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Give Attribtures the treatment they deserve: use dynamic dispatch to implement an extensible mechanism for user provided attributes.


Julia 0.7+ makes it possible to overload property access via Base.getproperty and Base.setproperty!, and uses Symbols to name a property. This makes it easier to use in dynamic scenarios (e.g. Python interoperability), but has one huge drawback: all the coded related to properties for a single type has to be in one single place and can thus not be extended. This is not the Julian way of using dynamic dispatch to get the usual extensibility along multiple dimensions we know and love!

Performance: Base.getproperty and Inlining

There is another problem with getproperty/setproperty this package tries to adress: performance. Consider this code:

struct Foo

function compute_y(a::Foo)
    return a.x * 2 + 1

@inline function Base.getproperty(a::Foo, f::Symbol)
    (f === :x) && return getfield(a, :x)
    (f === :y) && return compute_y(a)
    error("type $(typeof(a)) has no field $f")

f(a::Foo) = a.y

code_native(f, (Foo,))
# Output:
#  .text
#  [...]
#  pushq    %rax
#  movabsq  $julia_getproperty_36741, %rax
#  movabsq  $116219542556536, %rsi  # imm = 0x69B3788CCF78
#  callq    *%rax
#  [...]
#  leaq     1(%rax,%rax), %rax
#  popq     %rcx
#  retq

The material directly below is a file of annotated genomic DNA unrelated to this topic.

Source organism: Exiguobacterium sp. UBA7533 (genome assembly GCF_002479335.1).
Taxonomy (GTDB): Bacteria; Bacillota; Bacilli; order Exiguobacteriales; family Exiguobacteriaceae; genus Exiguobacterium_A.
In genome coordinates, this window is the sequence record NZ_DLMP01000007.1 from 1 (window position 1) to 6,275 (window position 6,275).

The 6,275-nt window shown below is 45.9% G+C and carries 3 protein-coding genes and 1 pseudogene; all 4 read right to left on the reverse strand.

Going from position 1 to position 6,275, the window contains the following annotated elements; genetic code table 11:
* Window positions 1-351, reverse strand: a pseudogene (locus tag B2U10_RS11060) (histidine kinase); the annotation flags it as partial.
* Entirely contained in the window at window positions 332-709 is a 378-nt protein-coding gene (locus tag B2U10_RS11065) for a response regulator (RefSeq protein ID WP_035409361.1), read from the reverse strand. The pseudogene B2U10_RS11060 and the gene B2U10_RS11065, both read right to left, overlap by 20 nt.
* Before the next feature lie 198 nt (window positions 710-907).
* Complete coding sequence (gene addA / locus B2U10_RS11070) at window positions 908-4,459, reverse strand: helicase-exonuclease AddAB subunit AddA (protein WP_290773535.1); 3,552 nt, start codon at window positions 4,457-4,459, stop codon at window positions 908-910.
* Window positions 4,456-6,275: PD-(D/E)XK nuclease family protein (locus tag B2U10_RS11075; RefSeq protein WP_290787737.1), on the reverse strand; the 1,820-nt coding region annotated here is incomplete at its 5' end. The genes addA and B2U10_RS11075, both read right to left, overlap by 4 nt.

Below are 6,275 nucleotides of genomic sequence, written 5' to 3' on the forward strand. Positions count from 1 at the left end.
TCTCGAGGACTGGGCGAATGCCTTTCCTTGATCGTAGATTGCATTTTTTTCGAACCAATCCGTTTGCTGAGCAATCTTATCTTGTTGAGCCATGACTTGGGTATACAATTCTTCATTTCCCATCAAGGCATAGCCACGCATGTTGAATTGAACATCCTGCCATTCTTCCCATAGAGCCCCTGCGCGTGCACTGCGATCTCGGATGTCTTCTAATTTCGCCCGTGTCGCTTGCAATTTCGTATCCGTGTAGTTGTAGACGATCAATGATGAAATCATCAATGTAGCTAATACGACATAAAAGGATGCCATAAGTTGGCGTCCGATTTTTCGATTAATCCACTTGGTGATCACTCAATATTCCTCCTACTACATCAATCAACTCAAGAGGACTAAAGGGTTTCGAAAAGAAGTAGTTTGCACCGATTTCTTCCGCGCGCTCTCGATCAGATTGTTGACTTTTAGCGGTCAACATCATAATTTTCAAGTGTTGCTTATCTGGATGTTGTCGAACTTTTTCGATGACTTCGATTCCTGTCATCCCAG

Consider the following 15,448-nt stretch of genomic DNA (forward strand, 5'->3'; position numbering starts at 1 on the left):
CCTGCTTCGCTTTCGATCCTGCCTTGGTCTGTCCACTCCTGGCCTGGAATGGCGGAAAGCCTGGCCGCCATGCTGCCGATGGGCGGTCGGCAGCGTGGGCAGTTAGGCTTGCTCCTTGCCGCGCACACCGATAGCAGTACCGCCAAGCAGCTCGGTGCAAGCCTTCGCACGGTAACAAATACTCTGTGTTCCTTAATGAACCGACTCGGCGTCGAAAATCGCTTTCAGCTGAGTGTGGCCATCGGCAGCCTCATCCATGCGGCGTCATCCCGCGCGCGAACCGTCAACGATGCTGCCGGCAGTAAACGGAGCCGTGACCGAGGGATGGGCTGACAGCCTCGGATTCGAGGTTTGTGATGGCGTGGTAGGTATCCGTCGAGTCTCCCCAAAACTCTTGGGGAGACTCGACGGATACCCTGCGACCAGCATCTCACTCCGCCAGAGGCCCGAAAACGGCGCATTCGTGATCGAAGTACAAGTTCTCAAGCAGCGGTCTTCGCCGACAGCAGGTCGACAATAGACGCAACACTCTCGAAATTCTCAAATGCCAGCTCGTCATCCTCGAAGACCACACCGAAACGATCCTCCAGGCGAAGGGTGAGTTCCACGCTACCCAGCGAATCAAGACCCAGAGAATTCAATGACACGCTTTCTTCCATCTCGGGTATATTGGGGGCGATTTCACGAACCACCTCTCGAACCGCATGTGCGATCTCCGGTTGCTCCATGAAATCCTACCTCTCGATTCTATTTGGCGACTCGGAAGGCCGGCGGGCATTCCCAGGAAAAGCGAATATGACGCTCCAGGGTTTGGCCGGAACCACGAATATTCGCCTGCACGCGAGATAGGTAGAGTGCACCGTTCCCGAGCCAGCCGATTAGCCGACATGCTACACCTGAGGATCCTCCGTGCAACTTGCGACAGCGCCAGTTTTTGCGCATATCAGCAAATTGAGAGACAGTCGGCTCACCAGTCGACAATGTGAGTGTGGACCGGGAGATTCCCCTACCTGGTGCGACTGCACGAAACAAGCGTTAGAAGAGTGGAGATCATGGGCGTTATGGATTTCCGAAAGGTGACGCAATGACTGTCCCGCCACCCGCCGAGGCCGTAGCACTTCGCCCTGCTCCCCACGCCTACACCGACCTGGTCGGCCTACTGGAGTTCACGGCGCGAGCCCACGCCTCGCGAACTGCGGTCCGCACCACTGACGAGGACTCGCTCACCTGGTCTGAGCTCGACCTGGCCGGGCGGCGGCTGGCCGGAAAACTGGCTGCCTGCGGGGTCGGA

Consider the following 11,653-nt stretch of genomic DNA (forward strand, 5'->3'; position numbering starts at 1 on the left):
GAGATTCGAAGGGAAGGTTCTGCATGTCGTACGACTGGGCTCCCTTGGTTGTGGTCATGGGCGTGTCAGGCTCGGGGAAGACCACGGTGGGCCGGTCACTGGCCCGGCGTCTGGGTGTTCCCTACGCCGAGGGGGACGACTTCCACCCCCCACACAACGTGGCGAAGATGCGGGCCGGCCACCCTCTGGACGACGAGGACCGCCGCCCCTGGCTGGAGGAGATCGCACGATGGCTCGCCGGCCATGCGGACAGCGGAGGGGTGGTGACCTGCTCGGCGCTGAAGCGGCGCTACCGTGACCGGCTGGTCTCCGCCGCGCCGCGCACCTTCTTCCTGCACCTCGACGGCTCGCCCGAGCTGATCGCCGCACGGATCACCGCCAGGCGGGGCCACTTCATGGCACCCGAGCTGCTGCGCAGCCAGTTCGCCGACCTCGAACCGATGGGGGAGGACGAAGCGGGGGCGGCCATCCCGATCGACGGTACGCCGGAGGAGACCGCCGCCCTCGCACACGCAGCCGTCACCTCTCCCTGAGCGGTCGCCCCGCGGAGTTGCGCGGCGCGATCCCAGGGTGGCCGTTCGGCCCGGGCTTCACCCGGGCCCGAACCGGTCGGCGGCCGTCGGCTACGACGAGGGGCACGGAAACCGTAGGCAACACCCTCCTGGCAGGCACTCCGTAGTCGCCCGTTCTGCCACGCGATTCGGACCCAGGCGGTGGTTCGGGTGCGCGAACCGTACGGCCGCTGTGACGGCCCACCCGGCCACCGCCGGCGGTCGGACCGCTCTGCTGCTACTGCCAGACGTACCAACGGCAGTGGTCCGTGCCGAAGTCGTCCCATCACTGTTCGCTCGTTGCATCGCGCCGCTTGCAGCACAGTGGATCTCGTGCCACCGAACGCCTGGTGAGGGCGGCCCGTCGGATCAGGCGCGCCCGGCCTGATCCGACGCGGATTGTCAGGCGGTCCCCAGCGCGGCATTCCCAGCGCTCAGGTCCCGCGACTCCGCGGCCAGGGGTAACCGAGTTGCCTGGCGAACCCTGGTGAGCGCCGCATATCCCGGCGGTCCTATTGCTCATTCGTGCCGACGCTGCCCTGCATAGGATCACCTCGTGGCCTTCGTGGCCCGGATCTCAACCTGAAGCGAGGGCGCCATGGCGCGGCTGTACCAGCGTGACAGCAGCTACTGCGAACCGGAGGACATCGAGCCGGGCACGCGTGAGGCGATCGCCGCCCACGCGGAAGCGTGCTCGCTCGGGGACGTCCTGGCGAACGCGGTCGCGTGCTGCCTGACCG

#  nop 

Why is getproperty not inlined? The problem is getproperty calling compute_y which itself calls getproperty (after lowering a.x). So the compiler rightfully refuses to do recursive inlining (there are ways around it, e.g. partial inlining, but lets appreciate what we have!). One fix is to replace a.x with getfield(a, :x) to break the cycle in the call graph.

This package provides a similar solution via the @literalattrs macro. This macro replaces the property access with literal_getattr and literal_setattr!, to avoid the cyclic call graph.

using Attrs

@defattrs Foo

@literalattrs function compute_y(a::Foo)
    return a.x * 2 + 1

@inline Attrs.getattr(a::Foo, ::Attr{:y}) = compute_y(a)

code_native(f, (Foo, ))
# Output:
#    .text
#    movq    (%rdi), %rax
#    leaq    1(%rax,%rax), %rax
#    retq
#    nopl    (%rax)

Now compute_y(a) has been inlined!

How to use

First define your type as usual:

struct MyType

Make your type opt in to the Attrs package (after using Attrs):

@defattrs MyType
@defattrs MyOtherType{X, Y} where {X<:AbstractFloat, Y<:Integer}

Define your attributes, make sure all gettatr/settattr! methods of your type use the @literalattrs macro to make inlining possible.

@inline @literalattrs Attrs.getattr(x::MyType, ::Attr{:foo}) = [...]

@inline @literalattrs Attrs.setattr!(x::MyType, ::Attr{:foo}, y) = [...]

Now just use your type as usual: f(x::MyType) = x.y no @literalattrs is necessary at this point!